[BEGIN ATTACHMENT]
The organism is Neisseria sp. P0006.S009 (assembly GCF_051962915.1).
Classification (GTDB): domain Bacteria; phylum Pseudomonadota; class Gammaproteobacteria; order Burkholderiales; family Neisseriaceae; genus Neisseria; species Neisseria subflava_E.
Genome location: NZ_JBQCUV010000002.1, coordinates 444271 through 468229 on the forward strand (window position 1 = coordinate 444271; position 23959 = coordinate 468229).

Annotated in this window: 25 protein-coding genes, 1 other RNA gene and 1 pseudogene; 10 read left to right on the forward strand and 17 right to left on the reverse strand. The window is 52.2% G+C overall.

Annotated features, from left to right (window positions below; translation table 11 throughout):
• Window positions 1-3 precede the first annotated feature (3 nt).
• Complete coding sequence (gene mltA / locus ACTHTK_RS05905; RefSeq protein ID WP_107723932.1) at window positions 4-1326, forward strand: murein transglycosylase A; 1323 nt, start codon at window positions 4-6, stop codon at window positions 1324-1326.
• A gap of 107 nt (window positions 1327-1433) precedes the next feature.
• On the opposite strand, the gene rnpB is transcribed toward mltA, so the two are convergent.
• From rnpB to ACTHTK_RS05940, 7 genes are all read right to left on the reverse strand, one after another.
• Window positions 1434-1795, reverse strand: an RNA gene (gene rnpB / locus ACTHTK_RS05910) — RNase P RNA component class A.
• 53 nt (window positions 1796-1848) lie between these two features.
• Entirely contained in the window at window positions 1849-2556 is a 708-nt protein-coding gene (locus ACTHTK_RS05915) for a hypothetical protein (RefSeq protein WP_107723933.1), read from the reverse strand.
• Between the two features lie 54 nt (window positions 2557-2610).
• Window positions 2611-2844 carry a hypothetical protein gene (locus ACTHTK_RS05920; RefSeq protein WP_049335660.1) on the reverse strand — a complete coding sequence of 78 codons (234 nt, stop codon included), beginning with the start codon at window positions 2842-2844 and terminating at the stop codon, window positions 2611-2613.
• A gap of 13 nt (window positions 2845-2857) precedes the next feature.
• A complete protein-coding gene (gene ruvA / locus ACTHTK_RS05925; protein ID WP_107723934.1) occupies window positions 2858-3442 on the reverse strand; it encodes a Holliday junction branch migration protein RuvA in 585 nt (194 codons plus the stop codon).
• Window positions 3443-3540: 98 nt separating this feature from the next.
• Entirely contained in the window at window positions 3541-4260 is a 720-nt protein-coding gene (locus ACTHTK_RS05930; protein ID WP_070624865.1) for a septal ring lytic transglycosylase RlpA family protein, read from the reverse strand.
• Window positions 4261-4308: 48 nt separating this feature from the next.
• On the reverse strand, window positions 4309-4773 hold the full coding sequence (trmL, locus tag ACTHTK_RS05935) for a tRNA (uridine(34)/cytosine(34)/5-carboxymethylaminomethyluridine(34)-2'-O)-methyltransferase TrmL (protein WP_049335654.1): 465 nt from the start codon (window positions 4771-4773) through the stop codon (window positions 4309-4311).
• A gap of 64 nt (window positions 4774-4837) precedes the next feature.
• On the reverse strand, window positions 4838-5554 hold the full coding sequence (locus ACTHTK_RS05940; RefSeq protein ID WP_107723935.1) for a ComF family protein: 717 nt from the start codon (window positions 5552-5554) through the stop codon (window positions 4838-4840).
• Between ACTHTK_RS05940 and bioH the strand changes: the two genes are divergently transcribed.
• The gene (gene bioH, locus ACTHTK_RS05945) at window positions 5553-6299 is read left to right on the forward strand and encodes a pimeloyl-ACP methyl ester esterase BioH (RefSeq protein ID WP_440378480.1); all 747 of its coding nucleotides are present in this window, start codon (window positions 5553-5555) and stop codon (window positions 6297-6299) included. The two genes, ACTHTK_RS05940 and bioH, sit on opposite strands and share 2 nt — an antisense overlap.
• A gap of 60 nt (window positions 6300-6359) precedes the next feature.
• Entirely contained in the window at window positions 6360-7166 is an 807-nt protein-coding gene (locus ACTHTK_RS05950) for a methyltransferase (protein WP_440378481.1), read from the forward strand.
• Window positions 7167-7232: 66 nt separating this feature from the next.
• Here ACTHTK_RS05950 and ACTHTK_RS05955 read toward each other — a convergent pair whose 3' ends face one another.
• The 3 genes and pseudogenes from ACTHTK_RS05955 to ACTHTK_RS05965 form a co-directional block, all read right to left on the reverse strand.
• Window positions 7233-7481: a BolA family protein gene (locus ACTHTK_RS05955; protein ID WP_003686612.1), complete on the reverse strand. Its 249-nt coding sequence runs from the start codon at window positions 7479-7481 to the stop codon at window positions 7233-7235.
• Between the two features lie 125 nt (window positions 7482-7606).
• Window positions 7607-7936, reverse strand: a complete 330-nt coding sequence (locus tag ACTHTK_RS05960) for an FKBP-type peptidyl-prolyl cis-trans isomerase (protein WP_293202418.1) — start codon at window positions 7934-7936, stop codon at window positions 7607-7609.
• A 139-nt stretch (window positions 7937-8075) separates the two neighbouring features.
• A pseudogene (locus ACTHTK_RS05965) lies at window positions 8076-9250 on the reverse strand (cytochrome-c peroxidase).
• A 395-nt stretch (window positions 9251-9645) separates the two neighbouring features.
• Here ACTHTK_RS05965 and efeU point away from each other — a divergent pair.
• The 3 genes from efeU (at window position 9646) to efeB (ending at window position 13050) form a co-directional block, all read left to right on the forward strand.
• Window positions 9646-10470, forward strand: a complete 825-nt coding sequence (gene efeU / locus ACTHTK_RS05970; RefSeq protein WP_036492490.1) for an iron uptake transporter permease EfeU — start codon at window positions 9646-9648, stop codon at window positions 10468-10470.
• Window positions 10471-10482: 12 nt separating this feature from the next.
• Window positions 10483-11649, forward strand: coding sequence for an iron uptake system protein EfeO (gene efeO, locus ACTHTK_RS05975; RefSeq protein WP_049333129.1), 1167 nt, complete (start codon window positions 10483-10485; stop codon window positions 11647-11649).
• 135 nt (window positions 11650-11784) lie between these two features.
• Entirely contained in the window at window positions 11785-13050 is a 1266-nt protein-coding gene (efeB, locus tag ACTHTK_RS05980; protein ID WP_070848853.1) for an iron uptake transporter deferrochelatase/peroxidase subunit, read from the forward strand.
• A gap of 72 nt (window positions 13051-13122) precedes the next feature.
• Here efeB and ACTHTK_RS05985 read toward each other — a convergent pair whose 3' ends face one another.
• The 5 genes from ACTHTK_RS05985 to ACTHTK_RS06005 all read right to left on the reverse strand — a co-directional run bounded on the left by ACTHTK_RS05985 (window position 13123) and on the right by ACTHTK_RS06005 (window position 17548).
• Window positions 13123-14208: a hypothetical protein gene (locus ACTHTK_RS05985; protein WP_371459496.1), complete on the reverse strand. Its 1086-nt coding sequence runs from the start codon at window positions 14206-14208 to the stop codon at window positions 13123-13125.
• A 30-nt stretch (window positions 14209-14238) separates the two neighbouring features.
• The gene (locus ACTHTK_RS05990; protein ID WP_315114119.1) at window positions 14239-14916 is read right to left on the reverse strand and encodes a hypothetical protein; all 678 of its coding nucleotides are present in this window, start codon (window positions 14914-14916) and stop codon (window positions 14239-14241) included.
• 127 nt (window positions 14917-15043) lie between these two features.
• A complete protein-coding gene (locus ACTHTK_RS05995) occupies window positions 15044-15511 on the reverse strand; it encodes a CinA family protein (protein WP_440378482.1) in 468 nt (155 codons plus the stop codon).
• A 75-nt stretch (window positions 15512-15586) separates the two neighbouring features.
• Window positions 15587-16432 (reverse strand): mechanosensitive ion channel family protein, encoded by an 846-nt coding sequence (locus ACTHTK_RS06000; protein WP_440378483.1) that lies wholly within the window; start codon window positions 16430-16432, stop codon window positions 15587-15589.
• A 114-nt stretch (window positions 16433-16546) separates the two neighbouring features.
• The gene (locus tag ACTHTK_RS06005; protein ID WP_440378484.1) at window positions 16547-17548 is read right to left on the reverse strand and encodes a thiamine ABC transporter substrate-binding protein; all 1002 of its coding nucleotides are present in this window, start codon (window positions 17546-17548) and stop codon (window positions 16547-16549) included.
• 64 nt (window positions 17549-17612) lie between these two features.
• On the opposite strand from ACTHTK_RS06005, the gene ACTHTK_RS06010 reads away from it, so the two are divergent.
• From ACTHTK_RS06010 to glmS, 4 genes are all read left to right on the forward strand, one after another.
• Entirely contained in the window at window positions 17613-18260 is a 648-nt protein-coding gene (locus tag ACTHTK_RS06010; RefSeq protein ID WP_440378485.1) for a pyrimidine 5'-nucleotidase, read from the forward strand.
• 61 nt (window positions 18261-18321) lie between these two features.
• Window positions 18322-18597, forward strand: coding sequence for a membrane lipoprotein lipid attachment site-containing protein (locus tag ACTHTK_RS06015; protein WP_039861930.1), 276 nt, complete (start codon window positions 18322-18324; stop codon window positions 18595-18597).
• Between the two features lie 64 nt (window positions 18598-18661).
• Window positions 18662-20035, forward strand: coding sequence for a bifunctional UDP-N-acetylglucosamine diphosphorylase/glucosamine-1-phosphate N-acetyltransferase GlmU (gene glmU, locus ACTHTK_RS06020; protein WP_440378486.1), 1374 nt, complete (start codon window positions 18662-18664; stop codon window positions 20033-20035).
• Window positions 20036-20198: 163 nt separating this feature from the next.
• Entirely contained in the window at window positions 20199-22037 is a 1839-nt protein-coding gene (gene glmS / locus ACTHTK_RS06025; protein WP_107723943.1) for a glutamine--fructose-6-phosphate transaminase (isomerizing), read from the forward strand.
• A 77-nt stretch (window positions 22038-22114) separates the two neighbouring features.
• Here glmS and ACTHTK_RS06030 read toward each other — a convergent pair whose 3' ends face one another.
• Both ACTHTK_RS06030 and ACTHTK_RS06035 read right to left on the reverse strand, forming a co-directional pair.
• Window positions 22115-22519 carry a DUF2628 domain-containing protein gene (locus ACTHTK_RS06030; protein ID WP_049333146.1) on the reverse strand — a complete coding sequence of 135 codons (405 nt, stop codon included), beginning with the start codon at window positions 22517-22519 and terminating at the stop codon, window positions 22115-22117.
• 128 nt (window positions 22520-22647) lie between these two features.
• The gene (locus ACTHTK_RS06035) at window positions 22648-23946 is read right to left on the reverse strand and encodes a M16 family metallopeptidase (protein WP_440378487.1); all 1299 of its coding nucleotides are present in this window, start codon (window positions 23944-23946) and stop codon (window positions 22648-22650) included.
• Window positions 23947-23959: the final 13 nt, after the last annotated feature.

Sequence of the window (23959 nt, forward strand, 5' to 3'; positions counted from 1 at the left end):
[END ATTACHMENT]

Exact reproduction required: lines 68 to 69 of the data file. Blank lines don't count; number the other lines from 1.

• Both ACTHTK_RS06030 and ACTHTK_RS06035 read right to left on the reverse strand, forming a co-directional pair.
• Window positions 22115-22519 carry a DUF2628 domain-containing protein gene (locus ACTHTK_RS06030; protein ID WP_049333146.1) on the reverse strand — a complete coding sequence of 135 codons (405 nt, stop codon included), beginning with the start codon at window positions 22517-22519 and terminating at the stop codon, window positions 22115-22117.